Written by: Keith Tully
Reviewed: Thursday 25th October, 2018
The 240-year-old department store chain Debenhams has said it will close up to 50 stores within its UK portfolio over the course of the next three to five years.
Debenhams’ decision on its store closures puts up to 5,000 jobs at risk and was announced after the business revealed losses for its most recent full financial year worth close to £500 million.
Rising costs and stiffening competition within the retail sector are said to have combined to push a significant number of Debenhams stores towards and into the position of being unprofitable.
The business faces a fundamental challenge in that a growing proportion of clothing and accessory purchases are now being conducted entirely online by consumers across the UK.
The trend towards online shopping has already had a huge impact on the British high street and contributed significantly to deteriorating financial performance among all manner of retailers.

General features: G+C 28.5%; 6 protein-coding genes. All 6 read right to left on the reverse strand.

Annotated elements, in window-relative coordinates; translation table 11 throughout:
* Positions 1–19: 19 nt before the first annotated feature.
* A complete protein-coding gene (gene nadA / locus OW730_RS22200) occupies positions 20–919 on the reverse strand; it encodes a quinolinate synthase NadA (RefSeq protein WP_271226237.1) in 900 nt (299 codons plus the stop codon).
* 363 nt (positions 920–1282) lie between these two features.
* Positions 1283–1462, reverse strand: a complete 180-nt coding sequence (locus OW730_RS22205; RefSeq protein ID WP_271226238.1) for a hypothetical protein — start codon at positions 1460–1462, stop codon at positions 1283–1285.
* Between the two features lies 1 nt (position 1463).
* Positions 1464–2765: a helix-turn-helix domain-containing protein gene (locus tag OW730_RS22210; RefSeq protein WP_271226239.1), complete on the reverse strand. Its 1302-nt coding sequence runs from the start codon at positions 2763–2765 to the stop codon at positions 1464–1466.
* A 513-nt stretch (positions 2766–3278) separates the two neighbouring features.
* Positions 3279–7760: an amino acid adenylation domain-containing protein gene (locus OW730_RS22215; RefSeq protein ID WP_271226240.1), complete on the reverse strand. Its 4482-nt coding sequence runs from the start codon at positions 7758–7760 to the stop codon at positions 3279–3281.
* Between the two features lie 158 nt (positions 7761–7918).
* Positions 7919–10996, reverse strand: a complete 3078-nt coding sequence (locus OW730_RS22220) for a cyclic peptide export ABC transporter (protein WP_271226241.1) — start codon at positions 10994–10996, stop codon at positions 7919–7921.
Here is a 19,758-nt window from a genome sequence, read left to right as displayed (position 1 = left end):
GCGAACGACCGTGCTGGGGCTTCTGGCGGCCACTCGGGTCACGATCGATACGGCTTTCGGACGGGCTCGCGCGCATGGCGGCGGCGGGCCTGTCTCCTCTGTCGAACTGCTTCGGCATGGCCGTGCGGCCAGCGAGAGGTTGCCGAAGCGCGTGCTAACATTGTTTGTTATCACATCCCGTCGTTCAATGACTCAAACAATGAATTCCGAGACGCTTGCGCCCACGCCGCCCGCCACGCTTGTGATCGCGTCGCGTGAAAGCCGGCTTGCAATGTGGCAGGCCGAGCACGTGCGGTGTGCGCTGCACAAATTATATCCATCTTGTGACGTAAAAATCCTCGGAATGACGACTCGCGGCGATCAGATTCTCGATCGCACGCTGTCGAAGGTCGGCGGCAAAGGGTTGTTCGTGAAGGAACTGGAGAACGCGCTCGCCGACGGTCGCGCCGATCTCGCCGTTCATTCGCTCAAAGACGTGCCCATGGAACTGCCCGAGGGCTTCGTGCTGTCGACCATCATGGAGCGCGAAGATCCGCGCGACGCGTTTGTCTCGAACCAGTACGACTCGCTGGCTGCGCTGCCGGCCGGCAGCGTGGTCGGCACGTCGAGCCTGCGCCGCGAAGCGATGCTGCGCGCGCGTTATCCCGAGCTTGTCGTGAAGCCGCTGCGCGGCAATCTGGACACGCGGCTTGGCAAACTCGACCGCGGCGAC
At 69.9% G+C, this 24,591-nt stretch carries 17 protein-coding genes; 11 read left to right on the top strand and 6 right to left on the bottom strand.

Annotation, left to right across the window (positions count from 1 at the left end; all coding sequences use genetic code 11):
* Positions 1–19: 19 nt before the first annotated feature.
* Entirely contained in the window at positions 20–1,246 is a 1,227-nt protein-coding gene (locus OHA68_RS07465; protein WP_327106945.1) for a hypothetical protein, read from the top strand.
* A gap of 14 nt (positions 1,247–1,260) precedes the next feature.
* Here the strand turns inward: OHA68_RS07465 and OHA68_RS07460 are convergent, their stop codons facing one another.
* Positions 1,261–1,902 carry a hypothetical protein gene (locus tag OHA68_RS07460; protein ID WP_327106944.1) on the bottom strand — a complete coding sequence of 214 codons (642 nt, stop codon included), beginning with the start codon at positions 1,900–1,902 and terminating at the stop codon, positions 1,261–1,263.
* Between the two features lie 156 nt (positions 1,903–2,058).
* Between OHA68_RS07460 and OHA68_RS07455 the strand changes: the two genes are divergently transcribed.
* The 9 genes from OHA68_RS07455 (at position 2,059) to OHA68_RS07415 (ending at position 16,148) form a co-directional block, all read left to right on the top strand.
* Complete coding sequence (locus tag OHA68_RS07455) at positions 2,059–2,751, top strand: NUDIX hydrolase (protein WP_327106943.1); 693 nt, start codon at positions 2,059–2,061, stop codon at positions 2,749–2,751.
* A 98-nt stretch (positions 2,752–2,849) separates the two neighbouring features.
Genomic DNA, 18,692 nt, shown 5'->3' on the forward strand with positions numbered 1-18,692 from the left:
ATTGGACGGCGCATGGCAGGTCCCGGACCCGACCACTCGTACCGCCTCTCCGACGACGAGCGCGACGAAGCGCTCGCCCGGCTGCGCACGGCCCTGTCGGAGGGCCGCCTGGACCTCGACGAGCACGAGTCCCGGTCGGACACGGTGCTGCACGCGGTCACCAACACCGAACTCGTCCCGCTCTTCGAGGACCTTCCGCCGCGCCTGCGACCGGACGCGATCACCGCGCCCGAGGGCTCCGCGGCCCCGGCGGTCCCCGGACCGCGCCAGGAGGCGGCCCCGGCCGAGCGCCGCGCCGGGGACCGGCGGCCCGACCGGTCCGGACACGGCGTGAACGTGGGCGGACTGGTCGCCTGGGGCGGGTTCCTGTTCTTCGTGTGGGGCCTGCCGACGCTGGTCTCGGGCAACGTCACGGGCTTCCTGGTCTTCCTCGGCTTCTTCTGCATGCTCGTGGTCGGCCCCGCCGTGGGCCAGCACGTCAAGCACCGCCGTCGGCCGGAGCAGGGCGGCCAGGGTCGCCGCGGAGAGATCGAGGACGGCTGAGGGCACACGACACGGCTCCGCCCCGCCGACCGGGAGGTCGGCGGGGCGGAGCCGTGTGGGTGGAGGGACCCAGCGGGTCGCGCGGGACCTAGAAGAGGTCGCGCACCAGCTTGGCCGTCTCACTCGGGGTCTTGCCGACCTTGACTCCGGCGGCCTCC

The 50 Debenhams stores earmarked for closure amount to roughly a third of the company’s total estate, with the business currently employing in the region of 27,000 people across the country.
Sales were down 1.8 per cent across Debenhams’ businesses during the most recent full year but a variety of cost issues saw the company post losses worth a total of £491.5 million for that same period.
“It has been a tough year for retail in 2018 and our performance reflects that,” said Sergio Butcher, Debenhams’ chief executive, in a statement.
“We are taking decisive steps to strengthen Debenhams in a market that remains volatile and challenging.”
In reference to the planned store closures, Mr Butcher said his team was taking “tough decisions on stores where financial performance is likely to deteriorate over time”.
Debenhams, whose shares are publicly traded, has been obliged to issue three profit warnings over the course of 2018 and its share price has plunged by around 75 per cent during the past year.
There are concerns in some quarters that the business might soon fall into administration as its great department store rival House of Fraser did over the summer.
House of Fraser was bought out of administration in August by the high street retail business Sports Direct, which also has a significant shareholding in Debenhams.